(17) Will I reach retirement before I finish reading all of the material that has been published by the Ministry of Justice and the President? Hopefully not - a large proportion of the statutes and statutory instruments listed above concern amending the wording of other Acts so that they refer to the Family Court. For example, The Crime and Courts Act 2013 (Family Court: Consequential Provision) Order 2014 doesn't really make any huge substantial changes, it just lists where amendments to insert ‘the Family Court' or similar should be made to 14 statutes. So although it looks like a lot of reading, it's not quite as daunting as first it appears. The Crime and Courts Act 2013 (Family Court: Consequential Provision) (No. 2) Order 2014 does the same thing basically, but to different statutes. It also completely revokes a few statutory instruments (they are listed in the schedule), including the Allocation and Transfer of Proceedings Order 2008 (as amended) (this was the instrument that used set out where to issue and when to transfer between the courts - which won't be happening anymore, as everything will be in the Family Court).
(1) Double check where the Family Court will be sitting in your area - in other words where your Designated Family Centre is and where any other Hearing Centres are (they are likely to be in the same building as family cases were before, but there have been some complications - for example the East London Family Court is going to be split between Gee Street and the Royal Courts of Justice for the moment until the building in East London is sorted out - see the President's 10th view).
(2) Get in contact with your local Designated Family Court to see whether there is any further guidance you need to be looking at and digesting. For example, at the Central Family Court (what used to be called the Principal Registry of the Family Division) they are setting up a Financial Remedies Unit (‘FRU') which will hear all financial proceedings and there are extra documents describing the new scheme that practitioners who work out of that court should be aware of.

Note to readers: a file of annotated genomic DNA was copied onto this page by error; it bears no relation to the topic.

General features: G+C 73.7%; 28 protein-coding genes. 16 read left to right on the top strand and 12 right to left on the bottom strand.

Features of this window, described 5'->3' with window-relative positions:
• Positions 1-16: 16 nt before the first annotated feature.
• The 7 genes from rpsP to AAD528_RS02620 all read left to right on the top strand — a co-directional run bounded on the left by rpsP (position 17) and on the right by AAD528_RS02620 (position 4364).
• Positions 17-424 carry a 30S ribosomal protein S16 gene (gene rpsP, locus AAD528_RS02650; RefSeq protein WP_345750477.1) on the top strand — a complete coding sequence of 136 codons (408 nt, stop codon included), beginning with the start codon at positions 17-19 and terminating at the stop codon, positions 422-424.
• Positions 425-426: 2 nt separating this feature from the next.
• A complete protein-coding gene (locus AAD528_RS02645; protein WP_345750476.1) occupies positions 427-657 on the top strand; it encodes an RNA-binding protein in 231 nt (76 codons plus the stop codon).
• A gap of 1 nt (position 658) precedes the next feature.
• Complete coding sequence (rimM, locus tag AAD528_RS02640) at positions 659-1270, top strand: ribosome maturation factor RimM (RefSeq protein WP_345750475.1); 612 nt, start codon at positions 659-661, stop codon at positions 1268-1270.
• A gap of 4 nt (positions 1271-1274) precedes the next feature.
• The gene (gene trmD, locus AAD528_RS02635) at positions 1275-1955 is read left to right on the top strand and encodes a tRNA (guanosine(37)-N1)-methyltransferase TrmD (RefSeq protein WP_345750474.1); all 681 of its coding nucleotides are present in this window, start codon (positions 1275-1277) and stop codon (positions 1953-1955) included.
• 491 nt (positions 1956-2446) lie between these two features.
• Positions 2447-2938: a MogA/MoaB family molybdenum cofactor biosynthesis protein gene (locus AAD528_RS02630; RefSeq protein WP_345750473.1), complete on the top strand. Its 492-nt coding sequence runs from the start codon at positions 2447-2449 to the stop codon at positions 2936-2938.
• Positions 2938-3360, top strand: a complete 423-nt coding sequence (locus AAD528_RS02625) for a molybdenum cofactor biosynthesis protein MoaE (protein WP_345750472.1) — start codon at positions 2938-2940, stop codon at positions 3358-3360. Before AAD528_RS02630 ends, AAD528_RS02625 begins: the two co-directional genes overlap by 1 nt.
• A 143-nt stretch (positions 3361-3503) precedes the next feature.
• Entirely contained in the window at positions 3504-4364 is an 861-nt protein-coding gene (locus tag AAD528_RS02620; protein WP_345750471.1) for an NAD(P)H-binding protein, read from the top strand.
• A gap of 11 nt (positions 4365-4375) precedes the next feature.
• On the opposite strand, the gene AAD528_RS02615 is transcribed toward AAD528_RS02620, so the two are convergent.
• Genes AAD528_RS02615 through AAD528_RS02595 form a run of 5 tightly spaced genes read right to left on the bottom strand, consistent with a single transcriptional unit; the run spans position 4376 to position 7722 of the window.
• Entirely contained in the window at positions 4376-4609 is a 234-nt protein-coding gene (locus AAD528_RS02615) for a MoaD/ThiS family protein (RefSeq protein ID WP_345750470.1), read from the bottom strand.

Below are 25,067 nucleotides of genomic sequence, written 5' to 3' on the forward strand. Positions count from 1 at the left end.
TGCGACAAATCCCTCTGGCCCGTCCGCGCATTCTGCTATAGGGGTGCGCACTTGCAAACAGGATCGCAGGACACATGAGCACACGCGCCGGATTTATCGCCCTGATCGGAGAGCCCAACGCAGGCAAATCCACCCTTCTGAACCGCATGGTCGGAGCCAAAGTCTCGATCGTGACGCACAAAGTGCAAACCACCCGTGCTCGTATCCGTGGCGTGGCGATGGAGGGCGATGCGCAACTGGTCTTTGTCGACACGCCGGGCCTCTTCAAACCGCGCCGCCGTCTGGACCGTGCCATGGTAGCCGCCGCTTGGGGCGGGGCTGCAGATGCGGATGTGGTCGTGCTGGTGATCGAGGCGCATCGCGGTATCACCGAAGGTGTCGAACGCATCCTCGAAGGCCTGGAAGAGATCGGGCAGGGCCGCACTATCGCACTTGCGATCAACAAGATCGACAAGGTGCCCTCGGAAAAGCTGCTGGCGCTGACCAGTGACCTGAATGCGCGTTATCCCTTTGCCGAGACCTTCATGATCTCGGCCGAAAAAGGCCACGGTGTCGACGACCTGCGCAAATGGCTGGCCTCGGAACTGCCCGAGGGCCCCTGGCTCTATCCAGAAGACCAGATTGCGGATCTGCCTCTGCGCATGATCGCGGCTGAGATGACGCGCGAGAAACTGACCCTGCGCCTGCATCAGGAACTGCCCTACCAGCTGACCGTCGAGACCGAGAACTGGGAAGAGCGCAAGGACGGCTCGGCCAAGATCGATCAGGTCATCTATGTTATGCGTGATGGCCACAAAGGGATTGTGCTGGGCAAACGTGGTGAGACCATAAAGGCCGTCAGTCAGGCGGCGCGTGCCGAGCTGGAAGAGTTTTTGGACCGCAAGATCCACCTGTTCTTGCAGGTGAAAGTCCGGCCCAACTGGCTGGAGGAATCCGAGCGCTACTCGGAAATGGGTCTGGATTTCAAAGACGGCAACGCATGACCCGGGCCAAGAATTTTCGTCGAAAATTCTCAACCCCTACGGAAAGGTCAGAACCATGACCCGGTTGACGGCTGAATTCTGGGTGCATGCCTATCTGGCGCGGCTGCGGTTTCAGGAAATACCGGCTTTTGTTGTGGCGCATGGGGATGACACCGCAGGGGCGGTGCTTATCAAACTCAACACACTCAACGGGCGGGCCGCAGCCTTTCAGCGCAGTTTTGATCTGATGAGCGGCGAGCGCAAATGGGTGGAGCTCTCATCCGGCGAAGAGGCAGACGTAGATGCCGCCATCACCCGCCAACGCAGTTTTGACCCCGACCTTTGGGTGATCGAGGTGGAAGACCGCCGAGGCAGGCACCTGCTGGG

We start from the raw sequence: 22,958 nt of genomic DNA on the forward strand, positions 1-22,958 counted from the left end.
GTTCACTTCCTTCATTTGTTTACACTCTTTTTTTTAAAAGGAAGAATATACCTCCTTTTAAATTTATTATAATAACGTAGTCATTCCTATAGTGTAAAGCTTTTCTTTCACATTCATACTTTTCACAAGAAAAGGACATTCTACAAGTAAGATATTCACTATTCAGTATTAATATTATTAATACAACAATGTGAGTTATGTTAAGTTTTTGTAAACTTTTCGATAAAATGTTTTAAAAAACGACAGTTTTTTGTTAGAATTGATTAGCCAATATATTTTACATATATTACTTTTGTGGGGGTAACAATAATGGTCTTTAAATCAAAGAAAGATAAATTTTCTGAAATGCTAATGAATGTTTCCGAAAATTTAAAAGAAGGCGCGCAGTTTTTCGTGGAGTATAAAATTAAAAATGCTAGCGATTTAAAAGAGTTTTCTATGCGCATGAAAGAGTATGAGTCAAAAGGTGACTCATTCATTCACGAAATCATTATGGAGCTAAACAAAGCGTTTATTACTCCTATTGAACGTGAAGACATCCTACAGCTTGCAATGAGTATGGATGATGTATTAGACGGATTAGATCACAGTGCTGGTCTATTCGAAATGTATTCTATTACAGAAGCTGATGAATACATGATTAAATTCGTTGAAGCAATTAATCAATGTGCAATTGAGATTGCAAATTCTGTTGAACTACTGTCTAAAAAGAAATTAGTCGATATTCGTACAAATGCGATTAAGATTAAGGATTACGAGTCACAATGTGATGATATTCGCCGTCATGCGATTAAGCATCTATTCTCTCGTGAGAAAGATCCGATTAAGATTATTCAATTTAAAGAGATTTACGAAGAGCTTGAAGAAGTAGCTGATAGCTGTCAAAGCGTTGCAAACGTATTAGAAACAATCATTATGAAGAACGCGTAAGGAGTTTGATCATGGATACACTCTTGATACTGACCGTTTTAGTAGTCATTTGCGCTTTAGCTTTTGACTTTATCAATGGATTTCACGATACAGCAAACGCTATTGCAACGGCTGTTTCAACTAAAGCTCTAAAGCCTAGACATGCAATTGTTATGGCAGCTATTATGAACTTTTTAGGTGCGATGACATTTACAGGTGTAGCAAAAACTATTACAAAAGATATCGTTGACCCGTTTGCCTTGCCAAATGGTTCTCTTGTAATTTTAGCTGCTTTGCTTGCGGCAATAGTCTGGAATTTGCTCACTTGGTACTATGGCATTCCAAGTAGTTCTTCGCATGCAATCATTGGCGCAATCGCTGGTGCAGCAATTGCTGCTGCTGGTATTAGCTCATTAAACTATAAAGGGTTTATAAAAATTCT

(3) Change your template orders and documents to say ‘Family Court sitting at [Bristol or wherever]'. Key word search your precedents for the words ‘magistrates', ‘county' (and ‘contact' and residence' for that matter but that's a whole other article - coming soon) and amend accordingly (probably with the words ‘the Family Court' but double check it isn't the High Court).
(4) Try not to panic about the sheer volume of material being sent your way (very late in the day it must be said). We're here to help - check out our Family Law Reform page, which is a free resource bringing together everything you need to know about the family law reforms in one place. On that note, the new version of the Red Book will be published soon with the amended version of the FPR 2010, and insightful expert commentary.
In your 2014 edition of The Family Court Practice, you will find everything you need to know about the implementation of the single Family Court and the single County Court, along with all the latest amendments to the Family Procedure Rules 2010, including the new Part 37 and Practice Direction regarding Contempt of Court and the new rules in respect of MIAMS. The 2014 Red Book will also include the new Public Law Outline, the Child Arrangements Programme and the latest legislation concerning same-sex marriages, forced marriage and domestic violence.
This ready reference guide for all family court practitioners and judges provides a portable...